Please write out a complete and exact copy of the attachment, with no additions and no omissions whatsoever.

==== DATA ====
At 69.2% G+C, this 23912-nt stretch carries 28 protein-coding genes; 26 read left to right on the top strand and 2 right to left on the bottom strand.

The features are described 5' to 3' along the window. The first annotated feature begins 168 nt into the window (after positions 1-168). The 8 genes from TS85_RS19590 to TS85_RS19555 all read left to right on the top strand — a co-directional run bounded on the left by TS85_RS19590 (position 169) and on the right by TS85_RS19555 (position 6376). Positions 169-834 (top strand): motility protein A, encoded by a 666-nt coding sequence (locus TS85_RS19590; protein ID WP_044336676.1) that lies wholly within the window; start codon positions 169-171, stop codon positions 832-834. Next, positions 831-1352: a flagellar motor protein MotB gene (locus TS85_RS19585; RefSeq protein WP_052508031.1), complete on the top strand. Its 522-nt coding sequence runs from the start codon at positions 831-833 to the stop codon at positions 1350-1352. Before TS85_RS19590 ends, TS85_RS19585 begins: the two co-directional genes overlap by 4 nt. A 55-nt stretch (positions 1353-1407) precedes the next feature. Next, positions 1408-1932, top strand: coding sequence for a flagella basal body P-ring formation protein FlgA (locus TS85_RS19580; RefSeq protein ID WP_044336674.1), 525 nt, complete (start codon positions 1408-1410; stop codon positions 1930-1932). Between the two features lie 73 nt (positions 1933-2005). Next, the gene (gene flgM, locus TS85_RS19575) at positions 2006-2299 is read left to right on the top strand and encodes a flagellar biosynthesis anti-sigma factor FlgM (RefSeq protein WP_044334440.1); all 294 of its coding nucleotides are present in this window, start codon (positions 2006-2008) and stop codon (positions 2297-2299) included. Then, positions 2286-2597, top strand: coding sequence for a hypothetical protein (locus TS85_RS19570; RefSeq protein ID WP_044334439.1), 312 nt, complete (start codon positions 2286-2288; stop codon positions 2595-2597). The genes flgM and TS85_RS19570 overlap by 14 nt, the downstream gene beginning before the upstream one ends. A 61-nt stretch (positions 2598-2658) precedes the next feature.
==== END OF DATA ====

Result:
At 69.2% G+C, this 23912-nt stretch carries 28 protein-coding genes; 26 read left to right on the top strand and 2 right to left on the bottom strand.

The features are described 5' to 3' along the window. The first annotated feature begins 168 nt into the window (after positions 1-168). The 8 genes from TS85_RS19590 to TS85_RS19555 all read left to right on the top strand — a co-directional run bounded on the left by TS85_RS19590 (position 169) and on the right by TS85_RS19555 (position 6376). Positions 169-834 (top strand): motility protein A, encoded by a 666-nt coding sequence (locus TS85_RS19590; protein ID WP_044336676.1) that lies wholly within the window; start codon positions 169-171, stop codon positions 832-834. Next, positions 831-1352: a flagellar motor protein MotB gene (locus TS85_RS19585; RefSeq protein WP_052508031.1), complete on the top strand. Its 522-nt coding sequence runs from the start codon at positions 831-833 to the stop codon at positions 1350-1352. Before TS85_RS19590 ends, TS85_RS19585 begins: the two co-directional genes overlap by 4 nt. A 55-nt stretch (positions 1353-1407) precedes the next feature. Next, positions 1408-1932, top strand: coding sequence for a flagella basal body P-ring formation protein FlgA (locus TS85_RS19580; RefSeq protein ID WP_044336674.1), 525 nt, complete (start codon positions 1408-1410; stop codon positions 1930-1932). Between the two features lie 73 nt (positions 1933-2005). Next, the gene (gene flgM, locus TS85_RS19575) at positions 2006-2299 is read left to right on the top strand and encodes a flagellar biosynthesis anti-sigma factor FlgM (RefSeq protein WP_044334440.1); all 294 of its coding nucleotides are present in this window, start codon (positions 2006-2008) and stop codon (positions 2297-2299) included. Then, positions 2286-2597, top strand: coding sequence for a hypothetical protein (locus TS85_RS19570; RefSeq protein ID WP_044334439.1), 312 nt, complete (start codon positions 2286-2288; stop codon positions 2595-2597). The genes flgM and TS85_RS19570 overlap by 14 nt, the downstream gene beginning before the upstream one ends. A 61-nt stretch (positions 2598-2658) precedes the next feature.